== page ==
In the media’s latest blatant attempt to “criminalize behavior that is normal”, the Wall Street Journal recently highlighted yet another questionable pay-for-play allegation between Bill Clinton, the Clinton Foundation and a powerful European perfume industry trade group called the Fragrance Foundation. The alleged scandal begins with a $260,000 payment to Bill Clinton for a January 2014 speech to the Fragrance Foundation and ends with Firmenich International, one of the world’s largest fragrance and flavoring suppliers, getting access to an exclusive supply of limeoil from Haiti with a little help from their new friends at the Clinton Foundation…but only after another $200,000 of “donations” to a Clinton Foundation company, based in Haiti, called the Acceso Peanut Enterprise Corporation.
The problem for Firmenich began back in early 2014 when the “Citrus Greening Disease” began wiping out 1,000s of acres of citrus in North America driving the price of limeoil, a key perfume input, through the roof. Per the chart below, the price of limeoil hovered around $15,000 per metric ton for decades before surging to over $50,000 per metric ton in June 2014.
The reduction in limeoil supply and the corresponding surge in price for Firmenich’s key input, led the company to enlist the help of some business school students at the University of St. Gallen to research way to find “exclusive access to new lime production sources.” The details of the study were published in a paper called “Firmenich Sustainable Citrus Project.” Here are a couple of key excerpts from the study:
Especially in the US, lime fruits and oils are high in demand with global production being insufficient to cover the need of flavor companies such as Firmenich. At the same time, this global shortage in limes has been severed by the occurrence of the greening disease, which lead to a destruction of a majority of plants in Mexico and the Southern US.
To address both the issue of social inequalities and deforestation in Haiti as well as the global shortage in lime production, Firmenich, a leading flavor and fragrances company based in Geneva, Switzerland, aims to establish a project that fosters solutions to the above mentioned situation. Building cooperations with local partners in Haiti as well as small farmer families, the company has been trying to find a way to gain exclusive access to new lime production sources. Though Firmenich has already been granted financial resources, the project has not yet been implemented as a variety of challenges ranging from motivational issues of farmers, the danger of greening and local coordination to financial needs and marketing problems. Establishing a project team with four students from HSG University of St. Gallen, Firmenich has tried to gain a new sight on those issues and design new ways to implement the project.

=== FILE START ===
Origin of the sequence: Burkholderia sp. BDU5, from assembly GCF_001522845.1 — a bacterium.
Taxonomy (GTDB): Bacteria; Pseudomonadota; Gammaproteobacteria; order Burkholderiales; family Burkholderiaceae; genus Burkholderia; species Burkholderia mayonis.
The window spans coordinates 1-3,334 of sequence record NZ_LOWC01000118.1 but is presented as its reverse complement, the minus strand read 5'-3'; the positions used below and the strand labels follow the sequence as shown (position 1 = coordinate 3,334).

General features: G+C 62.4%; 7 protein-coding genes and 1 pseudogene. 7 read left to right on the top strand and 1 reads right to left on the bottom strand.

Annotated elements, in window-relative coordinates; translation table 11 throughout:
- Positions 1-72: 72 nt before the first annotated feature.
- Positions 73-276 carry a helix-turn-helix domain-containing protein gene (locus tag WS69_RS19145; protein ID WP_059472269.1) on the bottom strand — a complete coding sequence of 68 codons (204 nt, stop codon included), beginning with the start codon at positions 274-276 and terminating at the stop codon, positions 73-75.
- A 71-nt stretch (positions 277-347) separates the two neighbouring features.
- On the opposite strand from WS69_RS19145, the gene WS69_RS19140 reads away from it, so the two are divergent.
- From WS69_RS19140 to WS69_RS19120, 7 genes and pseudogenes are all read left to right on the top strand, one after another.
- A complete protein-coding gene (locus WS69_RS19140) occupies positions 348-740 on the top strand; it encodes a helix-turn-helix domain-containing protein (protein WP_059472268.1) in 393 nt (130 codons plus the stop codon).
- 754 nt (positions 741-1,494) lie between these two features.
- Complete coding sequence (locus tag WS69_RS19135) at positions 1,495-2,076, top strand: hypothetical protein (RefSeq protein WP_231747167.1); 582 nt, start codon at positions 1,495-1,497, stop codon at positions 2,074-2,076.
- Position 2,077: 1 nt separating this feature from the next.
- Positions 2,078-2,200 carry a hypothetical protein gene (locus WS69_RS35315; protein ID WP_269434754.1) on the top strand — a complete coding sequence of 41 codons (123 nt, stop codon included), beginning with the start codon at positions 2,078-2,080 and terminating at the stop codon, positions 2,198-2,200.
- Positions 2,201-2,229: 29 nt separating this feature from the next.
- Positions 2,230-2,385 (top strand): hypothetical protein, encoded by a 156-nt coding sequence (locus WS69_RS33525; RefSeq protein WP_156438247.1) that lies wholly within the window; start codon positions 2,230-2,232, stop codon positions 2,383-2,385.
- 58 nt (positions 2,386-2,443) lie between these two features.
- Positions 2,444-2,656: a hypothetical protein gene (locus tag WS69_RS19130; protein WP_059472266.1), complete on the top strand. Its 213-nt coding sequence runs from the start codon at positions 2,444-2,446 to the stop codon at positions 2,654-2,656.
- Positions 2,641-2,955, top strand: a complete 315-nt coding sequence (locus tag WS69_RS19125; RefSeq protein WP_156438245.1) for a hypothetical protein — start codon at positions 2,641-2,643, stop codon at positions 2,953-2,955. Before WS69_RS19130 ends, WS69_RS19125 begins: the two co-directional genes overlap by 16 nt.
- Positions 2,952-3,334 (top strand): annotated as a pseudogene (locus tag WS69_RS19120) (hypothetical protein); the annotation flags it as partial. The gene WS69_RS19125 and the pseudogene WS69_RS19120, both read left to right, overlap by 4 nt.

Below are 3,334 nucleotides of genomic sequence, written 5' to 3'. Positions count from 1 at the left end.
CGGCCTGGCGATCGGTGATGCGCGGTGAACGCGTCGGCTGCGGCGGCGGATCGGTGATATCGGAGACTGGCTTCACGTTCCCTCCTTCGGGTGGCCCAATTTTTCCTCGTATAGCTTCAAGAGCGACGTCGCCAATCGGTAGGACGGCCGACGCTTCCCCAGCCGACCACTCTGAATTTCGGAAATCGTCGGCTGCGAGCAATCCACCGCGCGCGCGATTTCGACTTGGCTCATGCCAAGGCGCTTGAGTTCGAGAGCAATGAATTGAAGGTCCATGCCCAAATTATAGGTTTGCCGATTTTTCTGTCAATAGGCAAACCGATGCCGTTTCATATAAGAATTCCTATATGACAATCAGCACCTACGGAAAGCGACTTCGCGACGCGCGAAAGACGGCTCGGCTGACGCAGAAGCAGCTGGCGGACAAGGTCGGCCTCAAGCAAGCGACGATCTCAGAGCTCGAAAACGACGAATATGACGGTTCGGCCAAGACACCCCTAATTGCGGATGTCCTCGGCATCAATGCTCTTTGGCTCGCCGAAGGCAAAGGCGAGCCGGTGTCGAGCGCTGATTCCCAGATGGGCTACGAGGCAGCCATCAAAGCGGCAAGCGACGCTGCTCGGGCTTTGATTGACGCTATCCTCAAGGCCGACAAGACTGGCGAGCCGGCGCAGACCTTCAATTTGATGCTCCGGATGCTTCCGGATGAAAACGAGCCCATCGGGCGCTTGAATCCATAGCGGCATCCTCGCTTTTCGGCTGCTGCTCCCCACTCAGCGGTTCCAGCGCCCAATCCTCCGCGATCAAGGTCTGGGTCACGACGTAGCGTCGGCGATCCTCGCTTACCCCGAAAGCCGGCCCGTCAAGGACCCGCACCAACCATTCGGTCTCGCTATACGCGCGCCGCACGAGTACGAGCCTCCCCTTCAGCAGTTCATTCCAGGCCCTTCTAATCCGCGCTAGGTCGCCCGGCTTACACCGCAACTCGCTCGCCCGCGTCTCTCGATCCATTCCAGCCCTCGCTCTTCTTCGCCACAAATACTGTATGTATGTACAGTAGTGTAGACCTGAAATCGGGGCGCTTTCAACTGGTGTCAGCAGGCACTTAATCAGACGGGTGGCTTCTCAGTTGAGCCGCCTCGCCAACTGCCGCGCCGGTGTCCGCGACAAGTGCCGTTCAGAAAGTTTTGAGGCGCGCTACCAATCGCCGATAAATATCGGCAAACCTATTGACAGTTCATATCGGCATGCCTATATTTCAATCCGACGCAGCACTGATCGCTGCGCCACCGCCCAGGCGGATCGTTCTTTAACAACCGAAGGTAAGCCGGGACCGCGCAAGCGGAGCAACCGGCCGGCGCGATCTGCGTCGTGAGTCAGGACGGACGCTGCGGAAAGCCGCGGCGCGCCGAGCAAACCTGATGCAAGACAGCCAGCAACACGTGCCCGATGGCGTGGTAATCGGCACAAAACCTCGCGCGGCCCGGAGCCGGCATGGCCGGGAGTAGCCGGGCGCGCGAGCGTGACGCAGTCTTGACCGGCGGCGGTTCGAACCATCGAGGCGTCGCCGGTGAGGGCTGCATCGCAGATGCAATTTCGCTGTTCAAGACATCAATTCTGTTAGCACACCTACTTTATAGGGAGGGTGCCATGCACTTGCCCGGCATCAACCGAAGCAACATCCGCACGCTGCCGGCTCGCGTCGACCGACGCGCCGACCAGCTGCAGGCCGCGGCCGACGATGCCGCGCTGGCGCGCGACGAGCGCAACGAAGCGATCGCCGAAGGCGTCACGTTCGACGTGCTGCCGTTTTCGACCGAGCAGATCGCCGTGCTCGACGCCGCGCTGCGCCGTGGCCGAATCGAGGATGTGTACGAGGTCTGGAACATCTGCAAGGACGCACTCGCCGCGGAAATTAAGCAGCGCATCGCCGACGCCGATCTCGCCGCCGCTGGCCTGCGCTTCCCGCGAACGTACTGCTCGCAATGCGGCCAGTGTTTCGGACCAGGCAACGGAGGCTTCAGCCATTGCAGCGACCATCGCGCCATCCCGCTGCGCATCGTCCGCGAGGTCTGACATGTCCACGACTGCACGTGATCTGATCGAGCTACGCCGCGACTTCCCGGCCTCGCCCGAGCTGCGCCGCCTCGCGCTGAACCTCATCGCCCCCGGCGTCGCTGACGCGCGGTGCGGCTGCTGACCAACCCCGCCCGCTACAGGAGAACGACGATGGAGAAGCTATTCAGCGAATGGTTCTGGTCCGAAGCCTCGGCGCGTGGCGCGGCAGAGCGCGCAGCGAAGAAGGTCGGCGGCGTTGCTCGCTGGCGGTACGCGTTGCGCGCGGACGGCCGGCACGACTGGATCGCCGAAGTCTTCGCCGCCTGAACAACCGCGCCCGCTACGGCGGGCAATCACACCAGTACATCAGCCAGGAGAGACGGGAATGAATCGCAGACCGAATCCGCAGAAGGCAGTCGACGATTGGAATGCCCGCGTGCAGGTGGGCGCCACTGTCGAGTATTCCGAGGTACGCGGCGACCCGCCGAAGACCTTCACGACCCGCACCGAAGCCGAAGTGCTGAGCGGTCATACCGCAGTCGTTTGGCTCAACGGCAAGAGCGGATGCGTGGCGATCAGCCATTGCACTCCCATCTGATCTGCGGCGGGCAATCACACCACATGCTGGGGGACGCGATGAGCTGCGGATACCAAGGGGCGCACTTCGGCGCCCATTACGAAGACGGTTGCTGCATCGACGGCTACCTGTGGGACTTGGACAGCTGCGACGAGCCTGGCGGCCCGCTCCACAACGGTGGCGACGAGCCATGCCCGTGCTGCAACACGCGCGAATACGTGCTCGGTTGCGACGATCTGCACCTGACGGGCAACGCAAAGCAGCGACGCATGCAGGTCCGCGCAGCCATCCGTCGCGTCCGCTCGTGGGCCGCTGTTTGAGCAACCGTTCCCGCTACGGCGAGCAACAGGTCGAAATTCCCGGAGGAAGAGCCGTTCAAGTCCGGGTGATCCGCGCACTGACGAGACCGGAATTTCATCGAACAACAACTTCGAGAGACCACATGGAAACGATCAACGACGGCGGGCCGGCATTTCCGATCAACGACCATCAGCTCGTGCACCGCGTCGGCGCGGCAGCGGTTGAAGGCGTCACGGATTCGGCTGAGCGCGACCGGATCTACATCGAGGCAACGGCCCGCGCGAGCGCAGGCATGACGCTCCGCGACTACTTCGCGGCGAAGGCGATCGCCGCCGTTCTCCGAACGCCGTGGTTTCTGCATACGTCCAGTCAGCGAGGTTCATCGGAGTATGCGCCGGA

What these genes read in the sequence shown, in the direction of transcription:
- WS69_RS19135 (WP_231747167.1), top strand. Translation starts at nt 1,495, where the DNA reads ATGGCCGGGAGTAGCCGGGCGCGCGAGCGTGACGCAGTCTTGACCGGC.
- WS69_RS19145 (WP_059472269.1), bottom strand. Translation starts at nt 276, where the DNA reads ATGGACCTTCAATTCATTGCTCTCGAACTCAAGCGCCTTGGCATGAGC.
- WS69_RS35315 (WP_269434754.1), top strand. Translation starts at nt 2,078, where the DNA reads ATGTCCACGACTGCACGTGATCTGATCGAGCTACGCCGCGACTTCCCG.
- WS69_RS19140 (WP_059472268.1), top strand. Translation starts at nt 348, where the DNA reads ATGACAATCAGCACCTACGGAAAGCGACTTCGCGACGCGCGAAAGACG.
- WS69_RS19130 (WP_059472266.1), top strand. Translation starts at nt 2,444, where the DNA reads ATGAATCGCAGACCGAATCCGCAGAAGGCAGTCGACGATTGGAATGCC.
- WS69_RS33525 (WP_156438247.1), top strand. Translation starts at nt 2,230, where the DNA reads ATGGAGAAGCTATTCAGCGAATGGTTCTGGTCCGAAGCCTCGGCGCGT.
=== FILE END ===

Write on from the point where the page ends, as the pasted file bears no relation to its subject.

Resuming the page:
According the University study, Firmenich needed help with “local coordination” to build new lime orchards in Haiti.
And, we suspect that’s where Bill Clinton comes in. In January 2014, The Fragrance Foundation paid Bill $260,000 for a speech at a foundation event.
According to the Wall Street Journal, shortly that speech, David Shipman, president of Firmenich’s U.S. unit and vice president of its charitable arm, approached the Clinton Foundation, one of the most active nonprofit organizations in Haiti, and “explained to them what [they] thought could be the future of limes on the island.”
Within months of starting those conversations with the Clinton Foundation, Firmentech had paid $200,000 to Acceso Peanut Enterprise Corporation, a Clinton Foundation consulting business based in Haiti, and another $175,000 to the “Smallholder Farmers Alliance” which had ties to the Clinton Foundation’s work in Haiti as well.
According to the Clinton Foundation website, Acceso Peanut Enterprise Corporation provides consulting services to local Haitian farmers looking to boost their “peanut yield and quality.” Therefore, it is obviously somewhat surprising that this particular company would have the appropriate expertise to help establish citrus orchards.
In January 2014, CGEP created the Acceso Peanut Enterprise Corporation (Acceso – Haiti), a private, for-profit company with funding and support from the Clinton Foundation Haiti team. Acceso – Haiti is a peanut supply chain enterprise that provides capacity building and inputs to significantly improve peanut yield and quality, and also purchases peanuts from smallholder farmers at favorable, fixed prices, and sorts, tests, and re-sells directly to large buyers and the general market.
But sure enough, according to an October 2015 brochure published by the Smallholder Farmers Alliance, the SFA has planted 20,000 lime trees and is well on it’s way to achieving its goal to “once again export lime oil.”
Of course, a spokesman for Mr. Clinton said his speech to the perfume industry “is in no way connected to the Clinton Foundation’s work in Haiti.”
And, likewise, Elizabeth Musmanno, executive director of the Fragrance Foundation, said she proposed inviting Mr. Clinton because he is one of “the best public speakers in the world.” She said it “had nothing to do with the Clinton Global Initiative,” referring to the foundation’s annual gathering that matches philanthropists with charities.
For those who believe those last two statements, we have some prime ocean-front property in Oklahoma that is looking for a new owner.